PLEDGE NOW
Ethical Hunting

A new generation of hunters talk “ethical hunting.” Green hunting. Kill what you eat. They’re with us.

724-pound bull moose with an antler spread of 56 and 1/2 inches is inspected by a hunter at a weigh station in Kokadjo, Maine. Maine's two week moose hunting season ends on Saturday. (AP)

724-pound bull moose with an antler spread of 56 and 1/2 inches is inspected by a hunter at a weigh station in Kokadjo, Maine. Maine’s two week moose hunting season ends on Saturday. (AP)

Hunting tends to draw a bright line through American culture.  Guys in camo with their guns versus sandaled locavores down at the farmers market.  Now, some of the locavores are crossing that line.  Hunting for food.  Killing what they eat.  “Ethical hunting,” is the new tag.  Don’t just grab dinner from the factory farm.

Track it through the woods.  Look it in the face.  Pay the “full karmic price” for your meal.  Not elephants and rhinos.  Not the endangered.  But maybe deer.  Dinner.

This hour, On Point:  a new breed of American hunter, and one big conservation biologist’s view of their kill.

-Tom Ashbrook

Guests

Lily Raff McCaulou, author of the new book Call of the Mild: Learning to Hunt My Own Dinner. You can find an excerpt here. You can find her New York Times op-ed on hunting and the National Rifle Association here.

Steven Rinella, a lifelong hunter, he’s the author of the new book Meat Eater: Adventures from the Life of an American Hunter. You can read an excerpt of his book here.

Stuart Pimm, professor of conservation ecology at Duke University. He testified before Congress in June, talking about consevation and environmental stewardship.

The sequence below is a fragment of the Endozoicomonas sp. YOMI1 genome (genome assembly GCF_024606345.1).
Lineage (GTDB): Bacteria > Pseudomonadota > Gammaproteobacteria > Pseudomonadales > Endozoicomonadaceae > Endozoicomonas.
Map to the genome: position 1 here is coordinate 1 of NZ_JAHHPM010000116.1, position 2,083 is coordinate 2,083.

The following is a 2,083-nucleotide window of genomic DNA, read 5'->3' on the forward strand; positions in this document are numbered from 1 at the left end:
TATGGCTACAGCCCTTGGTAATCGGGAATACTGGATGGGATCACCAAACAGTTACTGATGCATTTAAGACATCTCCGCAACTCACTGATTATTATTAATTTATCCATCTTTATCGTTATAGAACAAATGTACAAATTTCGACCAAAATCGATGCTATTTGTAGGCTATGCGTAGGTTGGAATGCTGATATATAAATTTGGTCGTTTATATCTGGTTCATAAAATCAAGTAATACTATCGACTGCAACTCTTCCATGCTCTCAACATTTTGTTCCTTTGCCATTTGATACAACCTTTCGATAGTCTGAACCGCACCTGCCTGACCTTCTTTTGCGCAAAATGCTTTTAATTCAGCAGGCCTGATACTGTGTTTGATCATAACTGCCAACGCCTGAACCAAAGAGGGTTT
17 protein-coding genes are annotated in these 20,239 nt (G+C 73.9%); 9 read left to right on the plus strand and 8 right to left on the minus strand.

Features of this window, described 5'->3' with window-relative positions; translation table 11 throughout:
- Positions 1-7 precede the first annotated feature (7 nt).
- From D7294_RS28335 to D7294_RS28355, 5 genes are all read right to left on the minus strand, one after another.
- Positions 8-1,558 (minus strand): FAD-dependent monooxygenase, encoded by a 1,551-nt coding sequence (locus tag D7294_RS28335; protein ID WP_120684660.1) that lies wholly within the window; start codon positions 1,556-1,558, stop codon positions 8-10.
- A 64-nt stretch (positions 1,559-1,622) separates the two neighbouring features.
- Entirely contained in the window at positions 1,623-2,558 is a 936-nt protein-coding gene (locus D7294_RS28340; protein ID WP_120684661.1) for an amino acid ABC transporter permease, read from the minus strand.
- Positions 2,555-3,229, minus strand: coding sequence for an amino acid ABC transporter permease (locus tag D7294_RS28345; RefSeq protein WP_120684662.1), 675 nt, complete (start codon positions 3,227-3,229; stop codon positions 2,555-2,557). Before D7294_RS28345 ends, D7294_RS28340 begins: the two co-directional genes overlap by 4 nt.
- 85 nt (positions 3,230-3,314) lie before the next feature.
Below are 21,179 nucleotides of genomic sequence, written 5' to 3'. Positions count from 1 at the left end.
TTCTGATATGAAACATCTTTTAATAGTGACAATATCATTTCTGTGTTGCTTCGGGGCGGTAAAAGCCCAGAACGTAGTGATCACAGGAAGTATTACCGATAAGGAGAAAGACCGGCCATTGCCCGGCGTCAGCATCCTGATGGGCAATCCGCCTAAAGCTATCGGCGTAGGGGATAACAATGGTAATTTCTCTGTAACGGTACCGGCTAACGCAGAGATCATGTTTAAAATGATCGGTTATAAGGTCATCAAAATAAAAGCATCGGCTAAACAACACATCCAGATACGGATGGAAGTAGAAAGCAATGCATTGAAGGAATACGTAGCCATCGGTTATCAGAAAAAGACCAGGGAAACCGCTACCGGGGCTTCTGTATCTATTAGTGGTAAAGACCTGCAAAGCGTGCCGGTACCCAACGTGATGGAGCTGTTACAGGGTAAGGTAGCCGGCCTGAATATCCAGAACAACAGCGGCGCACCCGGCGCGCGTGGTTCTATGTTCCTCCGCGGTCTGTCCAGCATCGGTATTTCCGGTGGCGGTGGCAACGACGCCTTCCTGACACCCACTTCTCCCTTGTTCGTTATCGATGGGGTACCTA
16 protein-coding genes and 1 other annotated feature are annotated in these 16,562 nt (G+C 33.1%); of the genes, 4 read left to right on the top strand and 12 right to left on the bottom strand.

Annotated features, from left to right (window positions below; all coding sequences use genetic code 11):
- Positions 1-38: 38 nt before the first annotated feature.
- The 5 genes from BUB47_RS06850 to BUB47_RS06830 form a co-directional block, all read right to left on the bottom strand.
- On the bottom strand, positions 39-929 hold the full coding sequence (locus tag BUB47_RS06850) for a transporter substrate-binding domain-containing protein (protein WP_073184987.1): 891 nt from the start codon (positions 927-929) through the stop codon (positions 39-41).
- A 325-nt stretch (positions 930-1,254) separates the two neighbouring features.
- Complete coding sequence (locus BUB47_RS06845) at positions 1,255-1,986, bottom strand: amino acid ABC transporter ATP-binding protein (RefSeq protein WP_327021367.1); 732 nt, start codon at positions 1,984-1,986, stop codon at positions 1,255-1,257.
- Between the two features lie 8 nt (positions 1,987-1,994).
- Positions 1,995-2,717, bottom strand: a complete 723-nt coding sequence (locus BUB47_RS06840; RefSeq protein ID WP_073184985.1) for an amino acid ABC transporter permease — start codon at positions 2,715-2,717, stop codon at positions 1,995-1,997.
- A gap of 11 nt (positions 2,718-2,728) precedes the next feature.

From Tom’s Reading List

The New York Times “Who is the most famous hunter in America? If you’re over 30, the first names that come to mind are probably Sarah Palin, Ted Nugent or Dick Cheney. If you’re under 30, the answer is easier. The most famous hunter in America is Mark Zuckerberg, the billionaire founder of Facebook.”

Alaska Dispatch “As if no hunter owned an iPad before Mark Zuckerberg, the billionaire founder of Facebook who decided to take up hunting last year.  And as if ducking when people shoot does much good. Better to get a tree between yourself and the shooter. No telling who might be aiming low.”

The Daily Beast “If hunting is a sexual act, Rinella is a promiscuous man. He’s killed deer, squirrel, bear, Dall sheep, beaver, and muskrat, to name a few. In case you don’t believe he killed these animals, the book helpfully supplies photos of Rinella and his friends grinning beside various carcasses. To his credit, Rinella seems to realize that gory accounts of gutting and killing animals may be of limited interest.”

Excerpt: Call of the Mild

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